Subs and Me

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Free-to-play (F2P) versus subscriptions seems to be a perennial topic of discussion in the gaming blogosphere, generating a lot more heat than light usually. I’ve thought of writing about it before, and from many angles. Perhaps someday I’ll do a whole series on MMO pricing models, or do a piece trying to understand the psychology of how and why it gets the community so excited and makes it so divided. Given my posting frequency, perhaps most likely I won’t get round to either. Today, however, inspired by Braxwolf’s post No Time for Subs I’d like to talk about the topic from a purely personal point-of-view.

Subs aren’t for me

Subs aren’t for me, usually. The reasons why they’re not are to do with my own situation and my own personal quirks, and may or may not apply to anyone else. But thinking about those reasons might help us understand why some people love subs, some hate them, and both may have very valid reasons for feeling the way they do.

The future ain’t what it used to be

First thing to say is that I am talking about right now, not always. Right now, at this point in my life, I am rather cautious about subscribing to anything at all. Games, magazines, online services, club memberships… you name it, I’m not keen on subscribing to it! It was not ever thus, and maybe it won’t always be so.

One thing at play here is disposable income. I’ve had periods where I worked in large organizations, getting a large paycheck like clockwork every month, and having every expectation that nothing would change on that front in the foreseeable future. And my income was far in excess of my commitments and what paying for the necessities of life would entail, so basically $15 a month was almost nothing to me. Currently that’s not the case, money is a lot tighter, and the future is a good deal more unpredictable.

I am very bad at canceling

While the future might be less predictable, I’ve come to see that certain things about me are pretty predictable. For example I am very bad at canceling subscriptions to things that I no longer use. For a while I won’t cotton on to the fact that I no longer use that thing. And then I will tell myself I will use it more in future. And after a while of that I will realize I still don’t use it much, and decide maybe I should cancel the sub. Sometime after that I will get around to actually canceling. Maybe it’s just me and my foibles, but then again the same thing might apply to a lot of people. Behavioral Economics claims that people have a so-called Endowment Effect, which means they value stuff they own much more than they’d value it if they didn’t already own it. (It appears even to apply to some extreme cases like people with brain damage that can’t remember which of a set of Monet prints they were given, but still like the one they own now over one they preferred earlier but were not given.) Whatever the reason it is harder to let go of a sub to something that I don’t use any more and certainly would not sign up for now that it rationally should be. So I often end up paying for stuff for six months or more after I stopped getting any benefit from it.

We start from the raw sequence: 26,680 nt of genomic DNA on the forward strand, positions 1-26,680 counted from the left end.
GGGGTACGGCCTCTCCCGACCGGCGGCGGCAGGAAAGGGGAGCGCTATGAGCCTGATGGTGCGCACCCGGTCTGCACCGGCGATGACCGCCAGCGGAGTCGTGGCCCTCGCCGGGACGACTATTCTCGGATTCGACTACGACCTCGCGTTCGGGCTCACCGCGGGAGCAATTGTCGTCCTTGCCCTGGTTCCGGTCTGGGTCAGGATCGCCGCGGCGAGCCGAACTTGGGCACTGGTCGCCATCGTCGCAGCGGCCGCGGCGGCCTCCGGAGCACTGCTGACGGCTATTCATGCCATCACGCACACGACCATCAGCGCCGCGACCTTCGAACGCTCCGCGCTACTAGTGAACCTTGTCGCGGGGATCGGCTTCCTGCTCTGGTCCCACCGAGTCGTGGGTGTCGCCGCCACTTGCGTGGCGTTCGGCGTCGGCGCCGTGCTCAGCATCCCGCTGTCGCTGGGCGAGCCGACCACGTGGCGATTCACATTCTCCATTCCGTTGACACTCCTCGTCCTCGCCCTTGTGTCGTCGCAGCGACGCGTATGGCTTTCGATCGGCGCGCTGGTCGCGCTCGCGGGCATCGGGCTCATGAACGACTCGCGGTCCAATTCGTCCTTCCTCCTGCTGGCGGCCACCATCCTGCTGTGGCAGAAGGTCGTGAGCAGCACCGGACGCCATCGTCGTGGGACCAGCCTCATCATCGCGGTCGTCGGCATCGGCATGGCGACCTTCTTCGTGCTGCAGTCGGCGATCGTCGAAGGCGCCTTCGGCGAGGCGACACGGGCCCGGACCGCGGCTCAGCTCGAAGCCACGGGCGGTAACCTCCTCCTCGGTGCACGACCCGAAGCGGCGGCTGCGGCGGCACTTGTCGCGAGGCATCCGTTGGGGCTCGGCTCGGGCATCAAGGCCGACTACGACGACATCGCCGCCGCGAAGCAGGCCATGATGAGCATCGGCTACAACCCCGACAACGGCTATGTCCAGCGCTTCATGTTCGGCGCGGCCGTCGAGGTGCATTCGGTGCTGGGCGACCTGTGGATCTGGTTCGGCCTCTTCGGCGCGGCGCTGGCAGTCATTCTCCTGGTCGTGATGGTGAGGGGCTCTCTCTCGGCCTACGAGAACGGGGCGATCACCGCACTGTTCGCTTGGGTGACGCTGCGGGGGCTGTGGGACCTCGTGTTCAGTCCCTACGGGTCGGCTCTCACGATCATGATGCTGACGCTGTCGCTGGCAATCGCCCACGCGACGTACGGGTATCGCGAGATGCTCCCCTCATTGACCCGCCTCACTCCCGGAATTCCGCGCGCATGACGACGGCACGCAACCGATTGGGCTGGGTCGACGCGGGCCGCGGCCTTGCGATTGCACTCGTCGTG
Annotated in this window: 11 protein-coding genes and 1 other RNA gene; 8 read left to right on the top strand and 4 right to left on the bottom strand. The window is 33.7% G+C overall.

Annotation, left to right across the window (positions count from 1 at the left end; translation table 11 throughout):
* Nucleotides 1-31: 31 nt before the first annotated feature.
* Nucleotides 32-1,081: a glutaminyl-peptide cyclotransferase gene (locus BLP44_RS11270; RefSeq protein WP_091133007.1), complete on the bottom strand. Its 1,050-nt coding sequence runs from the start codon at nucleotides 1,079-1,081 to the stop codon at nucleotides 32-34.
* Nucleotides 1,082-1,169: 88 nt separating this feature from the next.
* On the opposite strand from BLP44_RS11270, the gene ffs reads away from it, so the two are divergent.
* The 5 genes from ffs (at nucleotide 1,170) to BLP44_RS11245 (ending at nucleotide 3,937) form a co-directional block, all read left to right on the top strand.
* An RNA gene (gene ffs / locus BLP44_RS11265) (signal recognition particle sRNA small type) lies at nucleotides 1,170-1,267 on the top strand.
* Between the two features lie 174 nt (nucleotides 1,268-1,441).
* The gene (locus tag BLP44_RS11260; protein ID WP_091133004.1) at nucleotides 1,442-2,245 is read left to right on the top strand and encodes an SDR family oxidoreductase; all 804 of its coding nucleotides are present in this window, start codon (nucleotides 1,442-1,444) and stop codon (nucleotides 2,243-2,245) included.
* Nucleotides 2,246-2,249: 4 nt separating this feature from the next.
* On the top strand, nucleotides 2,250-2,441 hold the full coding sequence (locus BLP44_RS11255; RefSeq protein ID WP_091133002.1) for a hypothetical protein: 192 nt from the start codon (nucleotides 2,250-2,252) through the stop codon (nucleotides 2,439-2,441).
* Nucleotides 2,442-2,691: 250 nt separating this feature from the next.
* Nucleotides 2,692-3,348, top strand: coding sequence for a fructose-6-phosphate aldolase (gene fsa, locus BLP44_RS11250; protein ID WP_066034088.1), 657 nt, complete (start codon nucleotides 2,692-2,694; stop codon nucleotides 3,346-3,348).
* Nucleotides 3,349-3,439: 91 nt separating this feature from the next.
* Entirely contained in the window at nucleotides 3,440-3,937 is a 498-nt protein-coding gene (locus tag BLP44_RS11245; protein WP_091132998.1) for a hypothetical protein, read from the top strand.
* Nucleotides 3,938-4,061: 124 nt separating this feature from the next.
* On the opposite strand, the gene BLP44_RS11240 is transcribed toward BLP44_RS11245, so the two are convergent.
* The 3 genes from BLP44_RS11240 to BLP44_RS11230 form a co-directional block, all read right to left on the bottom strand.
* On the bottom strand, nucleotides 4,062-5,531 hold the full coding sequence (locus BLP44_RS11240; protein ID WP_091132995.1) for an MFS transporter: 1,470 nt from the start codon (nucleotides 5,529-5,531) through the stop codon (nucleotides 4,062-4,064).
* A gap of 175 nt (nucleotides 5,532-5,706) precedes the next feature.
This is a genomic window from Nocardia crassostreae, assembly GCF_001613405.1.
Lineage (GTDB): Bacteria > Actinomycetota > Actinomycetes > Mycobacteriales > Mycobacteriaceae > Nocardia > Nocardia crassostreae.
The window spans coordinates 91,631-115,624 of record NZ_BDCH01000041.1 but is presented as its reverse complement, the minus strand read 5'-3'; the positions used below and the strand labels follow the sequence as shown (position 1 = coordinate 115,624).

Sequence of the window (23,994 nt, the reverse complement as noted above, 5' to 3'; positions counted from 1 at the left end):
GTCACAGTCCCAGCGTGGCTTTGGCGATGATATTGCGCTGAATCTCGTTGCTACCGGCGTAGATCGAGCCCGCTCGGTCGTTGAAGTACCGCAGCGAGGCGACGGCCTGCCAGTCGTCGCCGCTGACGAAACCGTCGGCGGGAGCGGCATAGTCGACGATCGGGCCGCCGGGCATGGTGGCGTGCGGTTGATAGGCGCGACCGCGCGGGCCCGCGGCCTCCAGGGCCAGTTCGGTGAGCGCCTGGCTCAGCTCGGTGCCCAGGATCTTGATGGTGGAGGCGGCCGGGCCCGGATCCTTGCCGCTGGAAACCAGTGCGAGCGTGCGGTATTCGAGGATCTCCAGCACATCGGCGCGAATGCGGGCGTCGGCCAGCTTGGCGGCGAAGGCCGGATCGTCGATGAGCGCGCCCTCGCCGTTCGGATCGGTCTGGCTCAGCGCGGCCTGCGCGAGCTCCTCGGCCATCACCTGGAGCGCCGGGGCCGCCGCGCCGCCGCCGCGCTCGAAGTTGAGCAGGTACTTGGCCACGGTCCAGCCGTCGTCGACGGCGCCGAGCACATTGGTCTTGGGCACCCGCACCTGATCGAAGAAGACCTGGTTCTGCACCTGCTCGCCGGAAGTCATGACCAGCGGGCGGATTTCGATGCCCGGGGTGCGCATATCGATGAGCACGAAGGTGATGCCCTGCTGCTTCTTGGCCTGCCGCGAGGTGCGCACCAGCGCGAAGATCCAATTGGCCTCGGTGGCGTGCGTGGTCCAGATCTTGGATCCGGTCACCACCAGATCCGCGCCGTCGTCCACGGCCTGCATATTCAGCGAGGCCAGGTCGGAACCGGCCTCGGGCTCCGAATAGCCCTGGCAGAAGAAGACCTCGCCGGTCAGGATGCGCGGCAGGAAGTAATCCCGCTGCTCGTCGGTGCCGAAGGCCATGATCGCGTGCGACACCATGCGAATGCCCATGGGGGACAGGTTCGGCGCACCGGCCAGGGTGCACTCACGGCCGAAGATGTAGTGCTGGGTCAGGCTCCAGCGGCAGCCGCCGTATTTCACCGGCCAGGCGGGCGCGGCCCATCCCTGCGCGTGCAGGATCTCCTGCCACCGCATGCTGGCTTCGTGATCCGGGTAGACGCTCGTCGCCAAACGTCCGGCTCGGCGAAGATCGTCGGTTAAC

… and my interests are changeable

Another thing that is predictable about me is that there is a good chance that I will lose interest in the thing that has aroused my current enthusiasm. I might be loving a game, imagining I will be playing it for years, and find that after three months of being really into it, my interest level drops off a cliff. Possible not to zero – that also is unlike me. But certainly to a level where paying $15 a month doesn’t make sense. (But, see preceding paragraph, with a high risk that if I had a $15 sub in place I’d end up down $90 or more before I got around to actually canceling.)

For all of the above reasons, I’m not inclined to sign up for any things that nibble bits out of my bank balance without my conscious and intentional say so. I will pay a bit extra to avoid those automatic monthly nibbles and retain control over payments.

My redeeming features